Project Row Houses is an artist organization founded by artist Rick Lowe and six other African-American artists in 1993 in the Northern Third Ward of Houston, Texas, one of the city’s oldest African-American communities. PRH transformed an abandoned one and a half blocks of 22 shotgun-style houses into a “social sculpture” that has become a community celebrating art, African-American history, and culture. In 2010, it expanded to 49 buildings including seven artist installation houses, seven houses for young single mothers, artist live/work spaces, office space, commercial spaces, a community gallery, a park and 34 low-income duplex units. Programs include artist installations and residencies, arts education, a Young Mothers Residential Program and restoration of the neighborhood’s legendary Eldorado Ballroom. PRH considers all of this “public art.” In 2003, PRH established the Row House Community Development Corporation (RHCDC) as a separate, affiliated corporation that has designed and built nine new low-income housing units and is in the process of building and acquiring additional property for rental and home ownership. Project Row Houses has become a sterling example of neighborhood revitalization. Artist Rick Lowe and six other African-American artists and residents wanted to develop a site where they could share their artwork with the community of Houston's Third Ward. Twenty-two dilapidated and abandoned shotgun-style houses were completely transformed in 1993 by volunteers as a site for public art, education, youth and community while celebrating African-American history and culture. Michael Kimmelman in the New York Times (2006) described the process: Seed money came from the National Endowment for the Arts and from the Elizabeth Firestone Graham Foundation. The director of the Menil Collection gave his staff Mondays off to help renovate. Chevron redid the outside of a dozen buildings. Hundreds of volunteers pitched in to clear trash and sweep up used needles, hang wallboard and fortify porches. A local church adopted a house, and so did people and families from the neighborhood. This “social sculpture” (after Joseph Beuys) has expanded to 49 buildings including seven artist installation houses, seven houses for young single mothers, artist live/work spaces, office space, commercial spaces, a community gallery, a park and 34 low-income duplex units. PRH considers all of this “public art.” In 1999, PRH received, as a gift, the legendary Eldorado Ballroom at Elgin and Dowling Streets, the historic Third Ward site of blues and jazz performances, weekly talent shows and sock-hops from 1939 until it closed in the early 1970s. Well-known artists B.B. King, Sam Lightnin’ Hopkins and other African-American singers and musicians of the day played the Eldorado; they were restricted from other clubs because of strict segregation laws. After four years of renovations, the Eldorado re-opened in May 2003, “reminding people of what this proud institution means to the community,” says PRH. PRH collaborated with Houston Community College on the 2003-2005 Eldorado Series, presenting and recording African-American jazz musicians that played at the Eldorado Ballroom in the 1940s to 1960s. Programs at PRH now include “Artist Rounds,” interactive installations in seven of the original row houses by artists from around the world. Each Round is four months long, focusing on a theme relating to and involving the Third Ward community. In 2010, Round 32, “eco, xiang, echo: meditations on the african, andean & asian diasporas,” curated by artist William Cordova, involved installations by eight artists addressing “the often-overlooked connections between distinct cultures.” The program is 15 years old and has hosted more than 200 regional, national and international artists of diverse artistic and cultural backgrounds. The Artist Studio Program offers space to three professional artists in exchange for their participation in the surrounding community. The PRH/Core Residency, in collaboration with the Museum of Fine Arts, Houston, makes a year-long residency available to a Glassell Core Fellow Artist, who can live onsite at PRH and conduct a community arts project. The five-year-old Summer Studio Program has invited 36 emerging artists from ten local colleges and universities to create and exhibit work that responds to, engages, and/or is reflective of the community. Arts education programs include an After School Program that serves more than 40 to 50 students in grades K-9 every year, and a Summer Program for 60 to 80 students in grades K-9, all taught by professional artists. The Education Program has maintained long-term, meaningful collaborations with a number of schools and organizations that include Houston Grand Opera, Houston Children’s Museum, the Museum of Fine Arts Houston, Trinity Methodist Church and the Experiment in International Living Program. In response to a serious community need, PRH began the Young Mothers Residential Program (YMRP). This program has helped over 60 single mothers with onsite homes and rent subsidies, workshops, mentoring, counseling, and encouragement to graduate from college. After graduating from Penn State with a Ph.D. and teaching at the University of Pittsburg for three years, former MRP member Assata Richards returned to PRH to direct the YRMP program. Former YMRP member Terena Molo, now a lawyer, serves on PRH’s Board of Directors. In 2003, PRH established the Row House Community Development Corporation (RHCDC) as a separate, affiliated corporation that has designed and built nine new low-income housing units and is in the process of building and acquiring additional property for rental and home ownership. The “Street Scaping” program makes it possible for artists to create and install permanent public artworks around the PRH/Row House CDC campus. The New York Times has called PRH “the most impressive and visionary public art project in the country—a project that is miles away, geographically and philosophically, from Chelsea and Art Basel and the whole money-besotted paper-thin art scene.”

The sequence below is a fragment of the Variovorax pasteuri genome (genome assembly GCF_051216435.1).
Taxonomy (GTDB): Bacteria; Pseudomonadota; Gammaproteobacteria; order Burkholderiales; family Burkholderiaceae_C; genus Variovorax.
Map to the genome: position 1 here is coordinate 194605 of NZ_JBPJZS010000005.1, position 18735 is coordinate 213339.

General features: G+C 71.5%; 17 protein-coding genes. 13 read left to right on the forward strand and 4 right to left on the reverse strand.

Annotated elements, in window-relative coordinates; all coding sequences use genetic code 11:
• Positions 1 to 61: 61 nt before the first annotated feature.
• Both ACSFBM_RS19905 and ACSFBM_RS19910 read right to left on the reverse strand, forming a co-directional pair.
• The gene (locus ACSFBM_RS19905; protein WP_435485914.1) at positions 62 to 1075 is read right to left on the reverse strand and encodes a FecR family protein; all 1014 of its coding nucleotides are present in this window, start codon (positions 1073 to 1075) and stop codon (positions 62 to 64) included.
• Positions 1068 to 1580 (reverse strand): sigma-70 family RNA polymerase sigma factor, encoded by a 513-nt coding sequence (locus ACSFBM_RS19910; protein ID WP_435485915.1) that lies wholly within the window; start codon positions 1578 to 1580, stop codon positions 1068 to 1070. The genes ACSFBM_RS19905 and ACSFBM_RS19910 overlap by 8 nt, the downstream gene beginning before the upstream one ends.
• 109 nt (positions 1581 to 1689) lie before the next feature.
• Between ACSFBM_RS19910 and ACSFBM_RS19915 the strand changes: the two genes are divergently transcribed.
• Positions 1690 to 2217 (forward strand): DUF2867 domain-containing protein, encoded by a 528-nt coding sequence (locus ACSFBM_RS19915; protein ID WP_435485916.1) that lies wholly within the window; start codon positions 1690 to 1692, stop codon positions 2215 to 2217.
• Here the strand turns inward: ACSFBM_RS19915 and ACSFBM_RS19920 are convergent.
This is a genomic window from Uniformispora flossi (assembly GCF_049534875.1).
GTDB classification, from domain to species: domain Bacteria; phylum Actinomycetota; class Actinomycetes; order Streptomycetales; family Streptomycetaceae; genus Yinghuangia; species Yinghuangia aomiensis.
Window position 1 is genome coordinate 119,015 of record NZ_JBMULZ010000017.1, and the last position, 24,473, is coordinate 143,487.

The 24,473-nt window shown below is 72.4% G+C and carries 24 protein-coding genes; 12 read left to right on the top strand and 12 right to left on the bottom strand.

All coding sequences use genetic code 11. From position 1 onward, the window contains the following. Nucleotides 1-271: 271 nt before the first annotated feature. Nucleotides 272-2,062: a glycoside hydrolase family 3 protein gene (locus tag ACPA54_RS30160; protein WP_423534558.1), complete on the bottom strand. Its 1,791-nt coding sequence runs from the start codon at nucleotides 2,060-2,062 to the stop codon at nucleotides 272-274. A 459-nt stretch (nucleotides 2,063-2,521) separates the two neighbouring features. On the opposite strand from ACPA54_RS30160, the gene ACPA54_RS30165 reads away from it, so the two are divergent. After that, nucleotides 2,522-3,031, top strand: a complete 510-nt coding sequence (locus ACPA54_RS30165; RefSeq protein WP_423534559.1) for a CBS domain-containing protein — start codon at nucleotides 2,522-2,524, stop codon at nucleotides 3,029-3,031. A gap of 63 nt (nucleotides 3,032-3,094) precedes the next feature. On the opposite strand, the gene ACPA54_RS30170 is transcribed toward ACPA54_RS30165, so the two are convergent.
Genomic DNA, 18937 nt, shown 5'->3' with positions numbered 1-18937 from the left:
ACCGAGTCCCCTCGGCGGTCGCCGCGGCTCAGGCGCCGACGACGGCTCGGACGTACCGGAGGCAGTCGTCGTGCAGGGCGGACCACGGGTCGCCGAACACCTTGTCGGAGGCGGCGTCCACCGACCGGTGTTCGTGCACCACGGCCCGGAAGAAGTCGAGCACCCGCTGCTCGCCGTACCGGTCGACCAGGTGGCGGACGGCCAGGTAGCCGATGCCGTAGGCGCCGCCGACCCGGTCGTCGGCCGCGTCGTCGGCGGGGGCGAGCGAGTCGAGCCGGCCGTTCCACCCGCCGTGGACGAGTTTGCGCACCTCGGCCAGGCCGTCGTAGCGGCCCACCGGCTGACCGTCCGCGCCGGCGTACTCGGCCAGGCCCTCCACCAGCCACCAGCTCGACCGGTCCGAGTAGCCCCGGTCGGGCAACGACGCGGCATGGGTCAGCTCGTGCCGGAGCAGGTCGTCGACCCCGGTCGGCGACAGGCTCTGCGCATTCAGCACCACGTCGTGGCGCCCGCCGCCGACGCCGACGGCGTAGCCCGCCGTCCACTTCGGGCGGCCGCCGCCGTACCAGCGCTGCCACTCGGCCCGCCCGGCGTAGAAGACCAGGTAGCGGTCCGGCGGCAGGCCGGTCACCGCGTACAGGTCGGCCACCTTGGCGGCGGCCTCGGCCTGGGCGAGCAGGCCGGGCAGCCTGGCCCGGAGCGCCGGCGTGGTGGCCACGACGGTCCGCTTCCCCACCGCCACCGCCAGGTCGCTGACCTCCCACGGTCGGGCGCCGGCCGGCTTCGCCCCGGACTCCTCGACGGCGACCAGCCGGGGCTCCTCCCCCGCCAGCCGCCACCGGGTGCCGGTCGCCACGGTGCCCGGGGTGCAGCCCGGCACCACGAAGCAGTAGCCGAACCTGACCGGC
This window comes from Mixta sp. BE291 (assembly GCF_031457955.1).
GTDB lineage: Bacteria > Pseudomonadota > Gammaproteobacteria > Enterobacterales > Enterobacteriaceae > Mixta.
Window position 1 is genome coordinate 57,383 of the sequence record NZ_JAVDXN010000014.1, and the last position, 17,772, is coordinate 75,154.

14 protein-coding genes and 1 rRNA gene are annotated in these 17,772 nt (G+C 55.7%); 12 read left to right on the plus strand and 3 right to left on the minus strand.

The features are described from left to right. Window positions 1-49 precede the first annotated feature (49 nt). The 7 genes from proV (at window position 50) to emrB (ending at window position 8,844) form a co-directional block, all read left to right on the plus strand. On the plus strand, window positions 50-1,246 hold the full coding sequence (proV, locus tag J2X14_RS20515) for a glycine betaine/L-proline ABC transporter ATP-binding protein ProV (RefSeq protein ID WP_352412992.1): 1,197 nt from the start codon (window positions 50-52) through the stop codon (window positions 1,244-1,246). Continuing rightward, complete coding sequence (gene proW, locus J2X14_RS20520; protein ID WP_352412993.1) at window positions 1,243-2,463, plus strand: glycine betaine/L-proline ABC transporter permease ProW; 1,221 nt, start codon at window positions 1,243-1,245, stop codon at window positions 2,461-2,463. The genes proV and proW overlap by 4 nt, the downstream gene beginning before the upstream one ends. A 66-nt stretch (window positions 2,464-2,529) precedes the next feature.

Project South is a leadership development organization based in the U.S. South creating spaces for movement building. We work with communities pushed forward by the struggle to strengthen leadership and provide popular political & economic education for personal and social transformation. We build relationships with organizations and networks across the U.S. and global South to inform our local work and to engage in bottom-up movement building for social and economic justice. Project South creates opportunities for organizing, movement-building, and leadership development through the Grassroots Popular Education Project on local, national, and international levels. We build strategic thinking and planning capacity of grassroots and community groups to organize around local/regional issues by using popular education techniques; we develop leaders in these organizations who are indigenous who know and understand the issues within their communities through lived experience; and we connect community issues to the "bigger picture" of building a new movement for social and economic justice. This profile courtesy of Arts & Democracy.